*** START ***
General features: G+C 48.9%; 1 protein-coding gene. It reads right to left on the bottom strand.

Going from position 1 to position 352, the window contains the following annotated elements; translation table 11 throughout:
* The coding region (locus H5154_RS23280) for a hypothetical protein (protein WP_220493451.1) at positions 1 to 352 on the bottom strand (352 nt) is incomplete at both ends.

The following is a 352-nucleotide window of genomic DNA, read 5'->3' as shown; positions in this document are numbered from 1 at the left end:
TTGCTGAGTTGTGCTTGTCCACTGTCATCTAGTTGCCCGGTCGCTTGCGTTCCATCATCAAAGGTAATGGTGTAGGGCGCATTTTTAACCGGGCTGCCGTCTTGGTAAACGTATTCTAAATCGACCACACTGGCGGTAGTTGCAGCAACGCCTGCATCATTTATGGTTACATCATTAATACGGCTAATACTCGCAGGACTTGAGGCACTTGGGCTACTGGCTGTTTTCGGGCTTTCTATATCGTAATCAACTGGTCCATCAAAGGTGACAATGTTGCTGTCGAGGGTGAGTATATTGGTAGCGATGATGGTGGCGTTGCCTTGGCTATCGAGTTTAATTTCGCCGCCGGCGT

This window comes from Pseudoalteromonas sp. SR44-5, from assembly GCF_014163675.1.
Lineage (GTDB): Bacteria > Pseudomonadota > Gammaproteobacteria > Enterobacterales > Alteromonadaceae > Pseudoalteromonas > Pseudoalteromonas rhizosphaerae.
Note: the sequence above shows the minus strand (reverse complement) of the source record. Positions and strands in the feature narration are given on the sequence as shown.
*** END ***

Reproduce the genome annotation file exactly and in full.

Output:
General features: G+C 48.9%; 1 protein-coding gene. It reads right to left on the bottom strand.

Going from position 1 to position 352, the window contains the following annotated elements; translation table 11 throughout:
* The coding region (locus H5154_RS23280) for a hypothetical protein (protein WP_220493451.1) at positions 1 to 352 on the bottom strand (352 nt) is incomplete at both ends.

The following is a 352-nucleotide window of genomic DNA, read 5'->3' as shown; positions in this document are numbered from 1 at the left end:
TTGCTGAGTTGTGCTTGTCCACTGTCATCTAGTTGCCCGGTCGCTTGCGTTCCATCATCAAAGGTAATGGTGTAGGGCGCATTTTTAACCGGGCTGCCGTCTTGGTAAACGTATTCTAAATCGACCACACTGGCGGTAGTTGCAGCAACGCCTGCATCATTTATGGTTACATCATTAATACGGCTAATACTCGCAGGACTTGAGGCACTTGGGCTACTGGCTGTTTTCGGGCTTTCTATATCGTAATCAACTGGTCCATCAAAGGTGACAATGTTGCTGTCGAGGGTGAGTATATTGGTAGCGATGATGGTGGCGTTGCCTTGGCTATCGAGTTTAATTTCGCCGCCGGCGT

This window comes from Pseudoalteromonas sp. SR44-5, from assembly GCF_014163675.1.
Lineage (GTDB): Bacteria > Pseudomonadota > Gammaproteobacteria > Enterobacterales > Alteromonadaceae > Pseudoalteromonas > Pseudoalteromonas rhizosphaerae.
Note: the sequence above shows the minus strand (reverse complement) of the source record. Positions and strands in the feature narration are given on the sequence as shown.